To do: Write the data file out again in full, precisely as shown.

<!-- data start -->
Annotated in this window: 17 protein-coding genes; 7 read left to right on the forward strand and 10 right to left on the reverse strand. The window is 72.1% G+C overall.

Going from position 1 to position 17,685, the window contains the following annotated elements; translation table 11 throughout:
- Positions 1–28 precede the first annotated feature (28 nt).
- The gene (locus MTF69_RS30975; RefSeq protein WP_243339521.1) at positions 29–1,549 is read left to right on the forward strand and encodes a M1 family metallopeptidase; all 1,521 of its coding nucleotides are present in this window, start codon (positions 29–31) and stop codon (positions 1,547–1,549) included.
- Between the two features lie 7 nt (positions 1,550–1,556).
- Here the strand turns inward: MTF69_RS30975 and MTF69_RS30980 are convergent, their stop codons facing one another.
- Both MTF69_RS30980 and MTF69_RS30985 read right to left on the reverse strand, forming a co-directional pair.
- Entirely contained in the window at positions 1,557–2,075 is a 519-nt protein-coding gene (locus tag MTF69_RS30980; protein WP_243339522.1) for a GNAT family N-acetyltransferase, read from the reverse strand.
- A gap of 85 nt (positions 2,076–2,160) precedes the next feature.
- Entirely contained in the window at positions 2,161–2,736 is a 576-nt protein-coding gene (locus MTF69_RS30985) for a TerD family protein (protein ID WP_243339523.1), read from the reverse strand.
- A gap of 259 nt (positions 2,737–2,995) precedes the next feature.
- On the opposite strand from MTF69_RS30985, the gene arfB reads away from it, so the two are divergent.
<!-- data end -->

Annotated in this window: 17 protein-coding genes; 7 read left to right on the forward strand and 10 right to left on the reverse strand. The window is 72.1% G+C overall.

Going from position 1 to position 17,685, the window contains the following annotated elements; translation table 11 throughout:
- Positions 1–28 precede the first annotated feature (28 nt).
- The gene (locus MTF69_RS30975; RefSeq protein WP_243339521.1) at positions 29–1,549 is read left to right on the forward strand and encodes a M1 family metallopeptidase; all 1,521 of its coding nucleotides are present in this window, start codon (positions 29–31) and stop codon (positions 1,547–1,549) included.
- Between the two features lie 7 nt (positions 1,550–1,556).
- Here the strand turns inward: MTF69_RS30975 and MTF69_RS30980 are convergent, their stop codons facing one another.
- Both MTF69_RS30980 and MTF69_RS30985 read right to left on the reverse strand, forming a co-directional pair.
- Entirely contained in the window at positions 1,557–2,075 is a 519-nt protein-coding gene (locus tag MTF69_RS30980; protein WP_243339522.1) for a GNAT family N-acetyltransferase, read from the reverse strand.
- A gap of 85 nt (positions 2,076–2,160) precedes the next feature.
- Entirely contained in the window at positions 2,161–2,736 is a 576-nt protein-coding gene (locus MTF69_RS30985) for a TerD family protein (protein ID WP_243339523.1), read from the reverse strand.
- A gap of 259 nt (positions 2,737–2,995) precedes the next feature.
- On the opposite strand from MTF69_RS30985, the gene arfB reads away from it, so the two are divergent.